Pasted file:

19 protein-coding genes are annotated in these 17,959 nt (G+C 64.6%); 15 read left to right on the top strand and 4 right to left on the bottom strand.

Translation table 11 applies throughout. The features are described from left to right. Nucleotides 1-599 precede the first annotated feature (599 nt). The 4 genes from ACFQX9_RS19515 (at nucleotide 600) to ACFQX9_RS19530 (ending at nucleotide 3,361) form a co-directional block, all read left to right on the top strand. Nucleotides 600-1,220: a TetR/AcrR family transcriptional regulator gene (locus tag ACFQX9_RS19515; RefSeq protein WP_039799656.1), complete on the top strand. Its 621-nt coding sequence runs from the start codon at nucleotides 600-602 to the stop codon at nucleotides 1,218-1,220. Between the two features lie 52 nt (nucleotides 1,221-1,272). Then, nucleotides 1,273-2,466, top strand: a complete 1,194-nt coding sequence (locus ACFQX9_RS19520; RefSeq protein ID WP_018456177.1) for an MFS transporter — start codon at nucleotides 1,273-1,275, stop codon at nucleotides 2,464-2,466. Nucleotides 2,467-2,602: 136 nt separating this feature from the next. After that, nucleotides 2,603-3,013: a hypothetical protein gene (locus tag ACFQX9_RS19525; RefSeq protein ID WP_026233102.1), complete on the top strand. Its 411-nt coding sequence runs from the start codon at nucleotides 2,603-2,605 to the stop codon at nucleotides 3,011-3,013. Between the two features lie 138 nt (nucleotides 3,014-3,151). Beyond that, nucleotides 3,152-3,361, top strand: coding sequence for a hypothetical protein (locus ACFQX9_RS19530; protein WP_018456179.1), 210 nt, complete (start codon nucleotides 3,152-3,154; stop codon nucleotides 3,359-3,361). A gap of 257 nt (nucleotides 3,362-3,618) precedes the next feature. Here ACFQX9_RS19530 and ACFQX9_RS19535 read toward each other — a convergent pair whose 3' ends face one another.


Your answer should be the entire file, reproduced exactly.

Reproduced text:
19 protein-coding genes are annotated in these 17,959 nt (G+C 64.6%); 15 read left to right on the top strand and 4 right to left on the bottom strand.

Translation table 11 applies throughout. The features are described from left to right. Nucleotides 1-599 precede the first annotated feature (599 nt). The 4 genes from ACFQX9_RS19515 (at nucleotide 600) to ACFQX9_RS19530 (ending at nucleotide 3,361) form a co-directional block, all read left to right on the top strand. Nucleotides 600-1,220: a TetR/AcrR family transcriptional regulator gene (locus tag ACFQX9_RS19515; RefSeq protein WP_039799656.1), complete on the top strand. Its 621-nt coding sequence runs from the start codon at nucleotides 600-602 to the stop codon at nucleotides 1,218-1,220. Between the two features lie 52 nt (nucleotides 1,221-1,272). Then, nucleotides 1,273-2,466, top strand: a complete 1,194-nt coding sequence (locus ACFQX9_RS19520; RefSeq protein ID WP_018456177.1) for an MFS transporter — start codon at nucleotides 1,273-1,275, stop codon at nucleotides 2,464-2,466. Nucleotides 2,467-2,602: 136 nt separating this feature from the next. After that, nucleotides 2,603-3,013: a hypothetical protein gene (locus tag ACFQX9_RS19525; RefSeq protein ID WP_026233102.1), complete on the top strand. Its 411-nt coding sequence runs from the start codon at nucleotides 2,603-2,605 to the stop codon at nucleotides 3,011-3,013. Between the two features lie 138 nt (nucleotides 3,014-3,151). Beyond that, nucleotides 3,152-3,361, top strand: coding sequence for a hypothetical protein (locus ACFQX9_RS19530; protein WP_018456179.1), 210 nt, complete (start codon nucleotides 3,152-3,154; stop codon nucleotides 3,359-3,361). A gap of 257 nt (nucleotides 3,362-3,618) precedes the next feature. Here ACFQX9_RS19530 and ACFQX9_RS19535 read toward each other — a convergent pair whose 3' ends face one another.